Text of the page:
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Elvis Australia : Official Elvis Presley Fan Club

Review - Elvis Fashion: From Memphis to Vegas

By David Neale
Source: Books In Print
December 10, 2004 - 5:41:00 PM

Elvis Fashion : From Memphis To Vegas
Elvis Fashion : From Memphis To Vegas
Julie Mundy is no newcomer to the Elvis world. She took over the EPFC of Great Britain for a while in the 1990s when Todd Slaughter was incapacitated through serious illness, and was responsible for the 'Official Elvis Presley Fan Club Commemorative Album' back in 1997. I was not enamoured of that book, so my expectations of her latest effort, 'Elvis Fashion: From Memphis to Vegas,' were not too high. I am pleased to report that my expectations were unfounded.

'Elvis Fashion: From Memphis to Vegas' is a delicious collection of photographs that make it clear that Elvis was one cool cat from just about the time he could do up his own shoelaces right up to the time of his death. Check out the group of pre-fame photo-booth photos reproduced early in the book and showing Elvis growing in flamboyant confidence; these, as much as anything else in the book demonstrate Elvis's self-modelling. Shortly after the final photo in this sequence, Elvis broke onto the entertainment scene and, as this book makes abundantly clear, not only helped to change the way we sing and perform, but also changed the way we dress: no more would men be tied to conservative dark suits and drabness; Elvis made fancy popular. Author Mundy was given unprecedented access to Graceland's store of Elvis's personal items and stagewear and her selection from these vaults shows that the fashion industry owes Elvis as great a debt as the music industry.

The cover of 'Elvis Fashion: From Memphis to Vegas' shows a well-known Alfred Wertheimer shot of Elvis caring for his still golden locks (though the pic is in black-and-white, of course). Perhaps the picture was chosen to indicate that Elvis was contemplating which items of clothing to wear from the book's impressive wardrobe. And it is certainly the clothing, rather than the man, that is the subject of the book. Elvis definitely takes second place to his clothes throughout the book; although there are still plenty of pics of the man himself, these are usually used as an accompaniment to a larger photo of a piece of clothing, to show how it looked on Elvis, rather than on a faceless dummy or spread across a piece of furniture.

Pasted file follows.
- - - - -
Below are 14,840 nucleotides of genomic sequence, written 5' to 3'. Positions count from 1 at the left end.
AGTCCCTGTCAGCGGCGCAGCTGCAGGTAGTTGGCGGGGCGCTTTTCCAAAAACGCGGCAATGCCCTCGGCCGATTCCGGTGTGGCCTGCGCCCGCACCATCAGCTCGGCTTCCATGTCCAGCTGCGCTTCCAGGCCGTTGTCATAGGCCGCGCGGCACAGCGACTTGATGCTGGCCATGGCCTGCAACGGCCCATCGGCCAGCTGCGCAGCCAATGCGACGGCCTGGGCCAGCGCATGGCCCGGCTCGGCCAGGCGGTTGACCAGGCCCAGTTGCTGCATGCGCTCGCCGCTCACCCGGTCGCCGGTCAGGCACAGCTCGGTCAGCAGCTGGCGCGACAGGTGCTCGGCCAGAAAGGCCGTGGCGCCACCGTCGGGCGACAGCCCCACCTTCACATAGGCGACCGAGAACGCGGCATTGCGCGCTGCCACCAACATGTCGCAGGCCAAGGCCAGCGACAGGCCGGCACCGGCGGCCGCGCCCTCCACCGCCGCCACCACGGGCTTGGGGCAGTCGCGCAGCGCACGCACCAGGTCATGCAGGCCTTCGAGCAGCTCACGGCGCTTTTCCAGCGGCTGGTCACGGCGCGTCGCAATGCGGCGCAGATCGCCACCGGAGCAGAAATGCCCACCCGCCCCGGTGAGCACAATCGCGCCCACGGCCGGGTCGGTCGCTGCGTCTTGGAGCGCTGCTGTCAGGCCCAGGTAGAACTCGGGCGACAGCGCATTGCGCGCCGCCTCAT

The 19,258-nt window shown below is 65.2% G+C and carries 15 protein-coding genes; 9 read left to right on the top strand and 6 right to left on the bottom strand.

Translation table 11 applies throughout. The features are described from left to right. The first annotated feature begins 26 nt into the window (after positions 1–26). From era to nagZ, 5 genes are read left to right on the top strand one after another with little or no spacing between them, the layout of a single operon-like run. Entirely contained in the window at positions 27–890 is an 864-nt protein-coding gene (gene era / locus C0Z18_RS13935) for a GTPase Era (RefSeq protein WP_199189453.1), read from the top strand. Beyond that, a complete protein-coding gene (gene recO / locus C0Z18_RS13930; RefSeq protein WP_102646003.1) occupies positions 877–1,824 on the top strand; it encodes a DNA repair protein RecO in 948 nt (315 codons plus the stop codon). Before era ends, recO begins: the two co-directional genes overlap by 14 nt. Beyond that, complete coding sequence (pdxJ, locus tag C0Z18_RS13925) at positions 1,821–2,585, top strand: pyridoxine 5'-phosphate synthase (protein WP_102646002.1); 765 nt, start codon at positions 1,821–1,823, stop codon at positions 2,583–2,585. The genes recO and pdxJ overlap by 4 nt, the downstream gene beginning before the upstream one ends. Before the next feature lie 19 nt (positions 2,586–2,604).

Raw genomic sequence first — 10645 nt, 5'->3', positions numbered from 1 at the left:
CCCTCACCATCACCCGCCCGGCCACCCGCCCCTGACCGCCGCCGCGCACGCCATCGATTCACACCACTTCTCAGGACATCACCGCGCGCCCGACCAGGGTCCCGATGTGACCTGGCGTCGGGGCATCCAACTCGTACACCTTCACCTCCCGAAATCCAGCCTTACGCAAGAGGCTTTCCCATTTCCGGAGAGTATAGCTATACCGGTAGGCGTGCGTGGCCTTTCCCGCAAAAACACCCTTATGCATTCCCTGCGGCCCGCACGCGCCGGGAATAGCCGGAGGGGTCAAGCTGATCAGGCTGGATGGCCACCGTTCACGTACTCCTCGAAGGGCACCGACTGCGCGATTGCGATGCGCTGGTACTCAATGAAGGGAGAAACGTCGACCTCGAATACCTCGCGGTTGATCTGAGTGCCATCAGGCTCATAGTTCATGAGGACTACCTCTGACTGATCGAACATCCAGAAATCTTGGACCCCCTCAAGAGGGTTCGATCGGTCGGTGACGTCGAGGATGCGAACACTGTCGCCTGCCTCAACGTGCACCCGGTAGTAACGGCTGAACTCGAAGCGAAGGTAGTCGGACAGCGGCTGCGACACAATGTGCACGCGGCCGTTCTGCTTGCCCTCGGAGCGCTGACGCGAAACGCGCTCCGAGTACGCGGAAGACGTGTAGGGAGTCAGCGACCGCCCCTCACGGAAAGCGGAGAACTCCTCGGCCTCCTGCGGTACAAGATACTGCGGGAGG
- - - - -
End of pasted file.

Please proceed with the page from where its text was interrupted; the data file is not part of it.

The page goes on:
Mundy has arranged the book into 12 sections, whose titles give a good idea of what can be expected, including 'Teen Idol,' 'Formal,' 'Accessories,' 'Superfly' and 'Jumpsuits'. Each section is crammed with excellent photographs, most of which are in full colour. (Interestingly, the only really terrible clothes appear in the section devoted to his films, where a page of photos from costume tests for 'Roustabout' makes one understand fully why Elvis looks as if he's about to attack the photographer in the fifth shot.) The textual content is limited -- this really is primarily a photo book, after all -- but what there is is sensible and unobtrusive, often offering useful and interesting background information about the clothes and their designers.

The book is very well bound and printed, with just one poorly reproduced photograph, an irrelevant small shot from 'Double Trouble' on page 45. Another problem with the printing is that a number of items are reproduced over two pages, making the viewing of the area in the fold almost impossible -- a common problem with photo-books, of course, but here particularly annoying with the several capes that are reproduced in this way. Let that not put you off, however, for the rest is excellent and I'm sure there is something for all Elvis fans, be they interested in fashion per se or not. Suits, jackets, film outfits, stage clothes, including the inevitable jump-suits and capes, are all present. The jump-suits, however, are shown in often glorious detail and are placed in context, so that the often irreverent way in which they are treated is in no way present here. Also included are items that might be less expected, such as pyjamas and riding britches; heck there's even a stunningly gorgeous kaftan. The whole gamma of Elviswear is represented, from his early radical 1950s' outfits, through the more conservative 1960s' film wardrobe, into the 1970s' jumpsuits and flamboyant private wear. I'm no fashion historian, but it seems to me that this book will be on such a person's required reading list.

The book is relatively expensive, but it is well produced and offers a different and often surprising look at an aspect of Elvis that has been largely ignored up until now. Few of us are ever likely to earn a piece of Elvis's clothing -- apart from the obvious barrier of the phenomenal prices achieved for the few items that are made available, there just isn't enough to go around! -- so 'Elvis Fashion: From Memphis to Vegas' offers just about the best alternative available.

Buy Elvis Fashion

Author: Julie Mundy
Hardback, 208 pp.


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